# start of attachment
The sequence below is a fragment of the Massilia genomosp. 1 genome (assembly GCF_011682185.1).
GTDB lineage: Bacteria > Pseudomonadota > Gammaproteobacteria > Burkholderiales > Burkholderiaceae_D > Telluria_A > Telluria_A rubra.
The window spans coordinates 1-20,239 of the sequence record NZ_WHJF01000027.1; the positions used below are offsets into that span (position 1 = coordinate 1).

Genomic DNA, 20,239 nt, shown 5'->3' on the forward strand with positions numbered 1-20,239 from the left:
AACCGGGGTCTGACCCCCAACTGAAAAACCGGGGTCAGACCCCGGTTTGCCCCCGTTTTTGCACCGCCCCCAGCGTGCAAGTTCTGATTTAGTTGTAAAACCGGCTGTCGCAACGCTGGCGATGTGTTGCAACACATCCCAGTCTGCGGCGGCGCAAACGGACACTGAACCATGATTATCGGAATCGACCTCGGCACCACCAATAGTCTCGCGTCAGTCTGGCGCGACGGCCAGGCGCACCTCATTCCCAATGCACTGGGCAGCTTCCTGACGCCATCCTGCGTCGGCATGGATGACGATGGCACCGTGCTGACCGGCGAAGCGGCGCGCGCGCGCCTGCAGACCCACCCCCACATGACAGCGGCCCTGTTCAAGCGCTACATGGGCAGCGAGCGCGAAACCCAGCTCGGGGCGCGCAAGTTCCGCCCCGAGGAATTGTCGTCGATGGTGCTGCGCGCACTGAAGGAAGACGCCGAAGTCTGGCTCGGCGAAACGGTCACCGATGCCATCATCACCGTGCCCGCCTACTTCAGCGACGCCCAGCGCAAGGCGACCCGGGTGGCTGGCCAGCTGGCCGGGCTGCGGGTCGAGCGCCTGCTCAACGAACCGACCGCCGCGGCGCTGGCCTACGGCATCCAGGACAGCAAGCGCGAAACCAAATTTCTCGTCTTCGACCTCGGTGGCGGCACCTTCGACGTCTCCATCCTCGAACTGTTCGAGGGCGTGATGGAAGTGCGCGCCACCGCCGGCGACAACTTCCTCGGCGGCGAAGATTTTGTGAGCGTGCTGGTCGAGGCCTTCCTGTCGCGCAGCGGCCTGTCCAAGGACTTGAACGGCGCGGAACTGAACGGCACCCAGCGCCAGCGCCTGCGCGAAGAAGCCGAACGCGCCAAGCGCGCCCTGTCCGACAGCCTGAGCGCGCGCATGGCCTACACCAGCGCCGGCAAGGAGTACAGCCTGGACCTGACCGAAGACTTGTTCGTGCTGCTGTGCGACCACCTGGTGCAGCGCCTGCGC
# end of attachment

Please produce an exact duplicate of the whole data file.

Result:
The sequence below is a fragment of the Massilia genomosp. 1 genome (assembly GCF_011682185.1).
GTDB lineage: Bacteria > Pseudomonadota > Gammaproteobacteria > Burkholderiales > Burkholderiaceae_D > Telluria_A > Telluria_A rubra.
The window spans coordinates 1-20,239 of the sequence record NZ_WHJF01000027.1; the positions used below are offsets into that span (position 1 = coordinate 1).

Genomic DNA, 20,239 nt, shown 5'->3' on the forward strand with positions numbered 1-20,239 from the left:
AACCGGGGTCTGACCCCCAACTGAAAAACCGGGGTCAGACCCCGGTTTGCCCCCGTTTTTGCACCGCCCCCAGCGTGCAAGTTCTGATTTAGTTGTAAAACCGGCTGTCGCAACGCTGGCGATGTGTTGCAACACATCCCAGTCTGCGGCGGCGCAAACGGACACTGAACCATGATTATCGGAATCGACCTCGGCACCACCAATAGTCTCGCGTCAGTCTGGCGCGACGGCCAGGCGCACCTCATTCCCAATGCACTGGGCAGCTTCCTGACGCCATCCTGCGTCGGCATGGATGACGATGGCACCGTGCTGACCGGCGAAGCGGCGCGCGCGCGCCTGCAGACCCACCCCCACATGACAGCGGCCCTGTTCAAGCGCTACATGGGCAGCGAGCGCGAAACCCAGCTCGGGGCGCGCAAGTTCCGCCCCGAGGAATTGTCGTCGATGGTGCTGCGCGCACTGAAGGAAGACGCCGAAGTCTGGCTCGGCGAAACGGTCACCGATGCCATCATCACCGTGCCCGCCTACTTCAGCGACGCCCAGCGCAAGGCGACCCGGGTGGCTGGCCAGCTGGCCGGGCTGCGGGTCGAGCGCCTGCTCAACGAACCGACCGCCGCGGCGCTGGCCTACGGCATCCAGGACAGCAAGCGCGAAACCAAATTTCTCGTCTTCGACCTCGGTGGCGGCACCTTCGACGTCTCCATCCTCGAACTGTTCGAGGGCGTGATGGAAGTGCGCGCCACCGCCGGCGACAACTTCCTCGGCGGCGAAGATTTTGTGAGCGTGCTGGTCGAGGCCTTCCTGTCGCGCAGCGGCCTGTCCAAGGACTTGAACGGCGCGGAACTGAACGGCACCCAGCGCCAGCGCCTGCGCGAAGAAGCCGAACGCGCCAAGCGCGCCCTGTCCGACAGCCTGAGCGCGCGCATGGCCTACACCAGCGCCGGCAAGGAGTACAGCCTGGACCTGACCGAAGACTTGTTCGTGCTGCTGTGCGACCACCTGGTGCAGCGCCTGCGC